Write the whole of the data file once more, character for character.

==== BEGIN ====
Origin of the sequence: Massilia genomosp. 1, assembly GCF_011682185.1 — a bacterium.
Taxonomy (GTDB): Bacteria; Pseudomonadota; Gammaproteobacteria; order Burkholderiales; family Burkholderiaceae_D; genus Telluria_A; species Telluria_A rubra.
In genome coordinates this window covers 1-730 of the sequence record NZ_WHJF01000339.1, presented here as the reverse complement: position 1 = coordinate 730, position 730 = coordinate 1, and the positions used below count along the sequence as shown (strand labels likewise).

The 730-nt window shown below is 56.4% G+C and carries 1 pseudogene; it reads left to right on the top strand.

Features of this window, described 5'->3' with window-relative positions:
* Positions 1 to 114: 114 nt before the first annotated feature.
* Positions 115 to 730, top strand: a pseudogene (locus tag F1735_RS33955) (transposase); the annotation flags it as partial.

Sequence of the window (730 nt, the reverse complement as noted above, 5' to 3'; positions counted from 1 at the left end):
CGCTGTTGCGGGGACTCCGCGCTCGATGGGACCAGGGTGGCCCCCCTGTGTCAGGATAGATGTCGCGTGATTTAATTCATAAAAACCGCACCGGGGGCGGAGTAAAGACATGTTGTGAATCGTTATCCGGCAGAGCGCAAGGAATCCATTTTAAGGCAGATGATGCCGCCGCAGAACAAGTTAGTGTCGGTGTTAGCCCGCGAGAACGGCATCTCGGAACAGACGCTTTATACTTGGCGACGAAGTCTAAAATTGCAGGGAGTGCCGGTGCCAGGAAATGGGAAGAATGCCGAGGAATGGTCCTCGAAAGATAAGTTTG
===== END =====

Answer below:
Origin of the sequence: Massilia genomosp. 1, assembly GCF_011682185.1 — a bacterium.
Taxonomy (GTDB): Bacteria; Pseudomonadota; Gammaproteobacteria; order Burkholderiales; family Burkholderiaceae_D; genus Telluria_A; species Telluria_A rubra.
In genome coordinates this window covers 1-730 of the sequence record NZ_WHJF01000339.1, presented here as the reverse complement: position 1 = coordinate 730, position 730 = coordinate 1, and the positions used below count along the sequence as shown (strand labels likewise).

The 730-nt window shown below is 56.4% G+C and carries 1 pseudogene; it reads left to right on the top strand.

Features of this window, described 5'->3' with window-relative positions:
* Positions 1 to 114: 114 nt before the first annotated feature.
* Positions 115 to 730, top strand: a pseudogene (locus tag F1735_RS33955) (transposase); the annotation flags it as partial.

Sequence of the window (730 nt, the reverse complement as noted above, 5' to 3'; positions counted from 1 at the left end):
CGCTGTTGCGGGGACTCCGCGCTCGATGGGACCAGGGTGGCCCCCCTGTGTCAGGATAGATGTCGCGTGATTTAATTCATAAAAACCGCACCGGGGGCGGAGTAAAGACATGTTGTGAATCGTTATCCGGCAGAGCGCAAGGAATCCATTTTAAGGCAGATGATGCCGCCGCAGAACAAGTTAGTGTCGGTGTTAGCCCGCGAGAACGGCATCTCGGAACAGACGCTTTATACTTGGCGACGAAGTCTAAAATTGCAGGGAGTGCCGGTGCCAGGAAATGGGAAGAATGCCGAGGAATGGTCCTCGAAAGATAAGTTTG